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Feel free to change the title, I'm just not experienced enough to know what's really going on.

So, I was writing a program loosely based on this, and wrote this (as it is in the original)

type Row a    = [a]
type Matrix a = [Row a]

Nothing special there. However, I found myself writing a couple of functions with a type like this:

Eq a => Row a -> ...

So I thought that perhaps I could write this constraint into the type synonym definition, because to my mind it shouldn't be that much more complicated, right? If the compiler can work with this in functions, it should work as a type synonym. There are no partial applications here or anything or some kind of trickery (to my eyes).

So I tried this:

type Row a = Eq a => [a]

This doesn't work, and the compiler suggested switching on RankNTypes. The option made it compile, but the functions still required that I leave the Eq a => in their type declarations. As an aside, if I tried also having a type synonym like type Matrix a = [Row a] like before, it results in an error.

So my question(s) are thus:

  • Is it possible to have a type synonym with a typeclass constraint in its definition?

    • If not, why?
  • Is the goal behind this question achievable in some other way?

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2  
You might be interested in the comments for this question: stackoverflow.com/questions/22945348/… –  Sibi Jun 15 at 18:40
    
I really tried googling around for this, and I missed this, I swear :P. Then again, I'm not sure if my question is a duplicate or not. It's probably a duplicate of my first question, but not of the second. The question you linked to also doesn't quite have a proper answer. And last, in my case, the code doesn't "compile fine". I'll leave the flagging/deletion up to the community in this case. –  radomaj Jun 15 at 18:48

2 Answers 2

up vote 2 down vote accepted

Constraints on a type variable can not be part of any Haskell type signature.

This may seem a bit of a ridiculous statement: "what's (==) :: Eq a => a -> a -> a then?"

The answer is that a doesn't really exist, in much the same way there is not really an x in the definition f x = x * log x. You've sure enough used the x symbol in defining that function, but really it was just a local tool used in the lambda-abstraction. There is absolutely no way to access this symbol from the outside, indeed it's not required that the compiler even generates anything corresponding to x in the machine code – it might just get optimised away.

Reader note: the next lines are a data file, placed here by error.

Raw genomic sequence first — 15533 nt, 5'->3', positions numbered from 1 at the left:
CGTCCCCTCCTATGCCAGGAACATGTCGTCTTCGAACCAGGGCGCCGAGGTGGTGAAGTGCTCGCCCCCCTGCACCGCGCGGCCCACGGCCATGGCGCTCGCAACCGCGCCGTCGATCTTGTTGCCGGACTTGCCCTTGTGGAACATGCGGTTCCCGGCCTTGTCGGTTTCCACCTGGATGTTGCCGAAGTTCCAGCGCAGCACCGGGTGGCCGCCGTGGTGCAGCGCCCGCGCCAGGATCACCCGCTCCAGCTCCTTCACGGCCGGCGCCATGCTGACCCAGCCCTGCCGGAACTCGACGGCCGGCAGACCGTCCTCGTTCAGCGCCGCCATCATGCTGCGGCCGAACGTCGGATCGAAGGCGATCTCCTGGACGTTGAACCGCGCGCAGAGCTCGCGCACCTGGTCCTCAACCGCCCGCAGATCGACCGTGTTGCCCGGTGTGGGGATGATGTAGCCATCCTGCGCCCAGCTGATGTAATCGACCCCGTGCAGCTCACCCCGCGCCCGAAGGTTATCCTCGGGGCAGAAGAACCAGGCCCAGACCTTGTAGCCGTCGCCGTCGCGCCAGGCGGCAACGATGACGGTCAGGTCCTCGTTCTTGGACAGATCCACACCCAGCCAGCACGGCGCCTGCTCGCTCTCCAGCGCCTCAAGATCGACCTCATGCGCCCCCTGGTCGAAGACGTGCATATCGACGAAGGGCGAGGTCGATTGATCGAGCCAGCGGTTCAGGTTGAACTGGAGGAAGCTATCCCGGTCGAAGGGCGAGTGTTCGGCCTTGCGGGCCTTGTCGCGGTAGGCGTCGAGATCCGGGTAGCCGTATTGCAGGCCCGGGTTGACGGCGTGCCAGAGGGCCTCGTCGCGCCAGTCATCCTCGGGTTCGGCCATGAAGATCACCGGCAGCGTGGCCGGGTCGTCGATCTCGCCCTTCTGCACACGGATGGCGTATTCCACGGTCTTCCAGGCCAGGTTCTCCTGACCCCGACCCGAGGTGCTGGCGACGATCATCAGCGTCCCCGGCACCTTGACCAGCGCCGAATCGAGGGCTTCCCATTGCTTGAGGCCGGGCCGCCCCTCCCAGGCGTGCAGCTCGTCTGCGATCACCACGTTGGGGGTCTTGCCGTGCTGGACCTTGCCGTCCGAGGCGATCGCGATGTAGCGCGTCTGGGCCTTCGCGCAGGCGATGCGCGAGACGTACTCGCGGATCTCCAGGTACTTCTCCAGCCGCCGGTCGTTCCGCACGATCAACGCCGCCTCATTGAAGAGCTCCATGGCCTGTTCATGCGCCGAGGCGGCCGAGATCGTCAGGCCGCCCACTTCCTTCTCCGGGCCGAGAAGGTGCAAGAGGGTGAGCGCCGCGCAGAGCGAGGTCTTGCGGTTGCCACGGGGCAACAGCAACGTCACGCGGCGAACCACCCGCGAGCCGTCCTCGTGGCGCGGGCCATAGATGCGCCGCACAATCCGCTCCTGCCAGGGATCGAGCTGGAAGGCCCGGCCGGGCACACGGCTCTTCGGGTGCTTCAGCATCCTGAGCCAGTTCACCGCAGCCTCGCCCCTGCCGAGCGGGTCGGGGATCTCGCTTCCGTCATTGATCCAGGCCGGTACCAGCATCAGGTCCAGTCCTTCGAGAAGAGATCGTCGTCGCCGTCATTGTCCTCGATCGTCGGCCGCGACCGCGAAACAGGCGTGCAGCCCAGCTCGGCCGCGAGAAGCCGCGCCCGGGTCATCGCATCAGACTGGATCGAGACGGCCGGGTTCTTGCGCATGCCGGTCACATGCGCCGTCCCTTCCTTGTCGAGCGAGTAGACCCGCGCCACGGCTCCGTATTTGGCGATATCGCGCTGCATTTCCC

Indeed, any polymorphic signature can basically be read as a lambda expression accepting a type variable; various writing styles:

(==) :: forall a . Eq a => a -> a -> a
(==) :: ∀ a . Eq a => a -> a -> a
(==) :: Λa. {Eq a} -> a -> a -> a

This is called System F.

Note that there is not really a "constraint" in this signature, but an extra argument: the Eq-class dictionary.

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Usually you want to avoid having constraints in your type synonyms unless it's really necessary. Take the Data.Set API from containers for example.

Many operations in Data.Set require the elements of the set to be instances of Ord because Set is implemented internally as a binary tree. member or insert both require Ord

member :: Ord a => a -> Set a -> Bool
insert :: Ord a => a -> Set a -> Set a

However the definition of Set doesn't mention Ord at all.

This is because some operations on Set dont require an Ord instance, like size or null.

size :: Set a -> Int
null :: Set a -> Bool

If the type class constraint was part of the definition of Set, these functions would have to include the constraint, even though it's not necessary.

So yes, it is possible to have constraints in type synonyms using RankNTypes, but it's generally ill-advised. It's better to write the constraint for the functions that need them instead.

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Set is not a type synonym, so it can't serve as an example here. –  Alexey Romanov Jun 16 at 5:43

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